Home' InDaily : April 23rd 2010 Contents media & marketing
April 23 - 29, 2010
Have you ever experienced
the feeling of witnessing
something quite profound?
Every now and then something
happens and you see what is
happening and suddenly realise
what you are seeing is so remote
from what you would expect that
it shifts your paradigm.
Well, a strange thing happened
last Friday and it wasn t just the
earthquake, although the quake
was certainly the catalyst. We
had three of our five younger
generation at home that night
and all were awake at the time of
the seismic event.
Our house is double-storey and
the kids were all housed upstairs
and were all shaken about a bit
it seems, with doors swinging
and wardrobes opening. They
rushed downstairs to find out
if their parents knew anything
about what happened and, given I
was asleep and my wife had very
little to offer, they all went back
upstairs and immediately hit the
internet -- Facebook to be precise
and began dialogue about the
earthquake with their friends.
I m told that in a short time
there was a specific Adelaide
earthquake Facebook page set up
and all our crew became friends
there and then. Within half an
hour of the quake this site had
something like 2000 friends
and by Saturday afternoon that
figure had grown to 6000.
The interesting thing in all this
is that I was fascinated that my
teenage children went to Facebook
for their information regarding
what I would call a "news event".
The question immediately arose
as to where I would have gone for
information if I d been awake and
no doubt it would have been TV
or radio. Given that many of the
radio stations are unmanned or
simply with a technician at the
station that may not have been
ideal so naturally a talk station
would be the way to go.
I m sure I would have made it
to the internet at some stage and
probably searched for a news site,
probably one of the more popular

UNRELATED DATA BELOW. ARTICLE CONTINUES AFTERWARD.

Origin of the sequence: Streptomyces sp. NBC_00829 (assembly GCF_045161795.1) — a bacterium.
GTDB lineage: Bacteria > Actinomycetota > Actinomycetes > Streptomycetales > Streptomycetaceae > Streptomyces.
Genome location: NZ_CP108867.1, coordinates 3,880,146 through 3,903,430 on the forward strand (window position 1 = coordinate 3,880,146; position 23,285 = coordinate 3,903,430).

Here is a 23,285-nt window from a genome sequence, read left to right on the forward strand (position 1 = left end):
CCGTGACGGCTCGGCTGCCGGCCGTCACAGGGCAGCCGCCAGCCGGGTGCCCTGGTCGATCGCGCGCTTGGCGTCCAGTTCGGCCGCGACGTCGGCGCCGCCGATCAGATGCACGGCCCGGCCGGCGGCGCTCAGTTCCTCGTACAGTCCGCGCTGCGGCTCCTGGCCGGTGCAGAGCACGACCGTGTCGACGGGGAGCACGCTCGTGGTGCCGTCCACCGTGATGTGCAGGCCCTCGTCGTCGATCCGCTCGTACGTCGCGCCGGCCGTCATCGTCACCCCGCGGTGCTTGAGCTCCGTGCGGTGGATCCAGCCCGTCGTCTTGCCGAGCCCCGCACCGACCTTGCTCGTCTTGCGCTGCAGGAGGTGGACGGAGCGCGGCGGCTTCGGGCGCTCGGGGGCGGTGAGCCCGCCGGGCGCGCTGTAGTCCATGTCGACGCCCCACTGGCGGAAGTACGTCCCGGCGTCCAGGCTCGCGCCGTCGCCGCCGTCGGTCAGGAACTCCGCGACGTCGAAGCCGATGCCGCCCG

ones. But Facebook -- no way!
That s not news it is just gossip.
But, there it was. My
children all went immediately
to Facebook and were content to
stay there chatting with friends
and joining a non-personal
Facebook page as a friend,
making comments to people they
don t know about something
they all experienced but have no
"official" word about.
Can this be the future of
news, relegated to an internet
chat room? Is this all the news
information a younger gen-
eration is seeking, just a friendly
chat with others about what has
happened? Will younger people
continue to see Facebook as a first
port of call?
Who knows? But one thing is
sure, the experience last Friday
has made me look even harder at
the whole area of news delivery,
paid-for content and the future of
journalism. A big paradigm shift
■ Gary Jaffer is GM of OMD
While using Windows today
is as thrilling as chewing
white bread, it once held the
excitement of an Easter egg.
When Windows 95 was seen as a
giant leap in the future -- circa the
Apple Mac of 1984 -- it contained a
hidden programming trick, dubbed
an "Easter egg".
To find it, you created a new folder
on the desktop, named it "and now,
the moment you ve all been waiting
for", right clicked the folder and
renamed it "we proudly present
for your viewing pleasure", then
renamed it again "The Microsoft
Windows 95 Product Team!"
Upon opening the folder, the
names of Windows 95 programmers
credits were paraded across the
OK, I admit it s not quite an A-List
invitation to the Festival Centre, but
it s fun if your charisma quotient
makes the boys on Big Bang Theory
look like Barack Obama.
The upside of being on the outside
is spending quality time with my
computer to discover the secrets of
Windows keyboard shortcuts
descend from the text-based MS-DOS
software -- which was itself spawned
from the cutely-named QDOS (Quick
and Dirty Operating System).
Shortcuts -- such as hitting Ctrl + P
to print a document -- avoided the
need to type arcane DOS commands
to execute common functions. They
are still useful by making cumber-
some menu selections redundant.
The power keys for shortcuts
are the Ctrl, Alt, Tab and Windows
keys, which you hold down with a
combination of other keys.
Common shortcuts include
Ctrl + C to copy a highlighted word
or phrase, Ctrl + V to paste the
copied text and Ctrl + X to excise it
from the document.
A personal favourite is Ctrl + Z,
which undoes the previous com-
mand -- particularly useful after
inadvertently deleting the text of an
entire article. Conversely, the redo
command is Ctrl + Y.
To select all items in the current
window, press Ctrl + A.
Shortcuts also solve one of the
banes of using Windows, which
is when you have a bunch of open
Windows and want to locate either
the desktop or a specific program.
Pressing the Windows key + D
minimises all open windows to
reveal the desktop.
You can move between open
applications by holding down the Alt
key and repeatedly hitting the Tab
key until you reach the application
If you like the idea of keyboard
shortcuts, there are plenty more
in Windows -- many of them
program-specific -- so look them up